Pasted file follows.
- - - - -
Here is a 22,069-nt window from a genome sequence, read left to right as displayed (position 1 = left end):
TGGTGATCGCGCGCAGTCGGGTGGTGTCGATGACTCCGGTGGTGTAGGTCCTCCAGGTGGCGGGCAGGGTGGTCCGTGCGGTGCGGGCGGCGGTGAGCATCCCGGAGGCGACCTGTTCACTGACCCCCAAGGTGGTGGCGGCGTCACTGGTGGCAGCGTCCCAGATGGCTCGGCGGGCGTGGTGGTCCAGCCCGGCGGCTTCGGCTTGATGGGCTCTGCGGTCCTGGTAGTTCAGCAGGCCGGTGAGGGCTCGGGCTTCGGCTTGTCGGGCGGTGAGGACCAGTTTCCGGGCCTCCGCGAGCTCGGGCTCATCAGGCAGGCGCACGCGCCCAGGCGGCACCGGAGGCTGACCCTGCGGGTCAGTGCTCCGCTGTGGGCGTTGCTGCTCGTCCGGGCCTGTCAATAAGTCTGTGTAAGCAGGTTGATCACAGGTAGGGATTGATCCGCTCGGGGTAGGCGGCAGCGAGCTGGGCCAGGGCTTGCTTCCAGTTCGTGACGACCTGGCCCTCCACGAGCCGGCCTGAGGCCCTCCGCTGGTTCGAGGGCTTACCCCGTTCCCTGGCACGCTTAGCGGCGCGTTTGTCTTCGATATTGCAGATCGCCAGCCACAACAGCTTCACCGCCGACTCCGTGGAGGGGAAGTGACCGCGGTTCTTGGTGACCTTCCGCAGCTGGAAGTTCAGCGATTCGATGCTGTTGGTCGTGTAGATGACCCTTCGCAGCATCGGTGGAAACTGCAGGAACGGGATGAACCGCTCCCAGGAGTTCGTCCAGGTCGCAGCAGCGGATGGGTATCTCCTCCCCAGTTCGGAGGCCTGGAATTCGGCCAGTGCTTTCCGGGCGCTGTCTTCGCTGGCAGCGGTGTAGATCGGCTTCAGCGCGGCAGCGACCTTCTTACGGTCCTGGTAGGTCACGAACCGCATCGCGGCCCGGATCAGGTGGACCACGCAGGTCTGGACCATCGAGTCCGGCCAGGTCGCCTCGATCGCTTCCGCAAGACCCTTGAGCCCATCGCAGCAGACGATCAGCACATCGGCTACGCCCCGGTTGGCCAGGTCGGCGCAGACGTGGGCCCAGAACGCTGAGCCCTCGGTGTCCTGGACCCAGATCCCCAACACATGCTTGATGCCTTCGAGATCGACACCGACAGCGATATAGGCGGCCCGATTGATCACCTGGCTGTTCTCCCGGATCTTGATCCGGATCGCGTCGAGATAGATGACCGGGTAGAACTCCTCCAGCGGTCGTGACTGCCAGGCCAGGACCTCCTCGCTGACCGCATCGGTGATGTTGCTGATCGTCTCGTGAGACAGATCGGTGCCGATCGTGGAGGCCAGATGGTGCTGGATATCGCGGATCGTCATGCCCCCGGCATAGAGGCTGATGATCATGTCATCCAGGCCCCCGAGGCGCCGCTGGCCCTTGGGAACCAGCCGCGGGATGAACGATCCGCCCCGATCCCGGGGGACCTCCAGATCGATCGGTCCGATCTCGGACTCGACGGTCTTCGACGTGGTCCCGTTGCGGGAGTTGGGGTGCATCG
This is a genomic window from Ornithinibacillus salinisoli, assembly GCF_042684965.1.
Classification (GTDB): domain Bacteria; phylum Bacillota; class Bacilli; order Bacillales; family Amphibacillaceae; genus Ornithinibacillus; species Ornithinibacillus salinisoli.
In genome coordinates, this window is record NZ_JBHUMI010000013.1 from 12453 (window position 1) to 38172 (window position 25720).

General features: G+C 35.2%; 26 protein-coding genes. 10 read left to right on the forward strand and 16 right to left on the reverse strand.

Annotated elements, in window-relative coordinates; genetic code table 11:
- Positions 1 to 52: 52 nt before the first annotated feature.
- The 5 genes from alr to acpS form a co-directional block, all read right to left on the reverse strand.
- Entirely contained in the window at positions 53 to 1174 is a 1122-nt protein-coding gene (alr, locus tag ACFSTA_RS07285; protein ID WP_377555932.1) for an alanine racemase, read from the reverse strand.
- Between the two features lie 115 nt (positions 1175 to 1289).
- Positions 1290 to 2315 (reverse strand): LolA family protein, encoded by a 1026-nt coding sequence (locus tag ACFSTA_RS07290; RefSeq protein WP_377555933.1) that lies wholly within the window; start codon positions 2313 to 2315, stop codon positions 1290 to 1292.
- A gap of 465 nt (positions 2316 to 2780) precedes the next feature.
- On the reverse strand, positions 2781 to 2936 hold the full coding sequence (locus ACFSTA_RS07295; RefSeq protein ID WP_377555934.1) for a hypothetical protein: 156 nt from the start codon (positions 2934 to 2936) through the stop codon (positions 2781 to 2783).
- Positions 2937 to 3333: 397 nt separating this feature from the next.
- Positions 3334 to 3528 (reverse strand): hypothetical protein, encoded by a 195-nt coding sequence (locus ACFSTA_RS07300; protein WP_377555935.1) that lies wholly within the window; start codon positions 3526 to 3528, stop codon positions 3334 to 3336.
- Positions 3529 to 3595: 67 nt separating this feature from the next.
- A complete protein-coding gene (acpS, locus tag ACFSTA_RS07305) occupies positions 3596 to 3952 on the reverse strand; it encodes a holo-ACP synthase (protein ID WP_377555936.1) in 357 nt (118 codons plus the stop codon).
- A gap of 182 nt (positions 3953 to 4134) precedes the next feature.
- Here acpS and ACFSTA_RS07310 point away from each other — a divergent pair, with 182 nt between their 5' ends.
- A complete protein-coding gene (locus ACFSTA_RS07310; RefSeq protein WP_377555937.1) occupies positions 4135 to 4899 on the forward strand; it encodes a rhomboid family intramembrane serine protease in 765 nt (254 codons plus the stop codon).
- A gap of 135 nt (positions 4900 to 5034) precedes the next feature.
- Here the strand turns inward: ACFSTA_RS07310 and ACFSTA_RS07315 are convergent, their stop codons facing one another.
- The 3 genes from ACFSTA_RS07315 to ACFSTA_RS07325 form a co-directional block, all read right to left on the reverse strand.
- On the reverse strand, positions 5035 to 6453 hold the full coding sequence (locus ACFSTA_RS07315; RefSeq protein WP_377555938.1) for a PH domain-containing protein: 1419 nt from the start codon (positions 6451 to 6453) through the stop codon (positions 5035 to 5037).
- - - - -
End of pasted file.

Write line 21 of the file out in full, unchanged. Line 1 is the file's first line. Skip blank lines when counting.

- A complete protein-coding gene (locus ACFSTA_RS07310; RefSeq protein WP_377555937.1) occupies positions 4135 to 4899 on the forward strand; it encodes a rhomboid family intramembrane serine protease in 765 nt (254 codons plus the stop codon).